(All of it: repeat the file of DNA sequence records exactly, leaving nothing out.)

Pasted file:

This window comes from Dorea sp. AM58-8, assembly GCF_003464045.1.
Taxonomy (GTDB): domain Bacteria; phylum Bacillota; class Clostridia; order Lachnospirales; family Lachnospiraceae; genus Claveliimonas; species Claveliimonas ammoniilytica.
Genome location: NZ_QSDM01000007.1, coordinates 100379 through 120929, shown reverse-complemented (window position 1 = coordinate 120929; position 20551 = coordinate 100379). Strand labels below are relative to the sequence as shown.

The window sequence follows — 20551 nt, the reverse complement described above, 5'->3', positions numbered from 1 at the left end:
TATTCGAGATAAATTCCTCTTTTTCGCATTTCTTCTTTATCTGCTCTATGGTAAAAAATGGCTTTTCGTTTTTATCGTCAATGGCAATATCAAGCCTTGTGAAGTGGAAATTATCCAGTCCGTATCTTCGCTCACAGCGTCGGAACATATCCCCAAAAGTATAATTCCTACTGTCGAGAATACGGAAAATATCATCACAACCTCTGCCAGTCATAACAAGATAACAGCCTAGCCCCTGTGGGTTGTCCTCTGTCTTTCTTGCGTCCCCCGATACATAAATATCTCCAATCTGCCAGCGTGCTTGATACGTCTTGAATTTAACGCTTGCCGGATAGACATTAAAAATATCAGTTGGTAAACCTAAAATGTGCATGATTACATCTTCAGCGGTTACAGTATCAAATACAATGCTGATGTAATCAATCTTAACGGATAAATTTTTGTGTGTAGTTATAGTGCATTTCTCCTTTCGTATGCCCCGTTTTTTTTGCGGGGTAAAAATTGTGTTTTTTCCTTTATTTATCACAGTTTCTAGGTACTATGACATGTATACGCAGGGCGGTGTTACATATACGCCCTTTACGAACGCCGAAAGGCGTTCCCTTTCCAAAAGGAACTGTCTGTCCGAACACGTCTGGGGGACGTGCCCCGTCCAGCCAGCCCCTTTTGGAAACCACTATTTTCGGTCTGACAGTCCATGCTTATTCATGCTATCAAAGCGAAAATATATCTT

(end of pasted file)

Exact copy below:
This window comes from Dorea sp. AM58-8, assembly GCF_003464045.1.
Taxonomy (GTDB): domain Bacteria; phylum Bacillota; class Clostridia; order Lachnospirales; family Lachnospiraceae; genus Claveliimonas; species Claveliimonas ammoniilytica.
Genome location: NZ_QSDM01000007.1, coordinates 100379 through 120929, shown reverse-complemented (window position 1 = coordinate 120929; position 20551 = coordinate 100379). Strand labels below are relative to the sequence as shown.

The window sequence follows — 20551 nt, the reverse complement described above, 5'->3', positions numbered from 1 at the left end:
TATTCGAGATAAATTCCTCTTTTTCGCATTTCTTCTTTATCTGCTCTATGGTAAAAAATGGCTTTTCGTTTTTATCGTCAATGGCAATATCAAGCCTTGTGAAGTGGAAATTATCCAGTCCGTATCTTCGCTCACAGCGTCGGAACATATCCCCAAAAGTATAATTCCTACTGTCGAGAATACGGAAAATATCATCACAACCTCTGCCAGTCATAACAAGATAACAGCCTAGCCCCTGTGGGTTGTCCTCTGTCTTTCTTGCGTCCCCCGATACATAAATATCTCCAATCTGCCAGCGTGCTTGATACGTCTTGAATTTAACGCTTGCCGGATAGACATTAAAAATATCAGTTGGTAAACCTAAAATGTGCATGATTACATCTTCAGCGGTTACAGTATCAAATACAATGCTGATGTAATCAATCTTAACGGATAAATTTTTGTGTGTAGTTATAGTGCATTTCTCCTTTCGTATGCCCCGTTTTTTTTGCGGGGTAAAAATTGTGTTTTTTCCTTTATTTATCACAGTTTCTAGGTACTATGACATGTATACGCAGGGCGGTGTTACATATACGCCCTTTACGAACGCCGAAAGGCGTTCCCTTTCCAAAAGGAACTGTCTGTCCGAACACGTCTGGGGGACGTGCCCCGTCCAGCCAGCCCCTTTTGGAAACCACTATTTTCGGTCTGACAGTCCATGCTTATTCATGCTATCAAAGCGAAAATATATCTT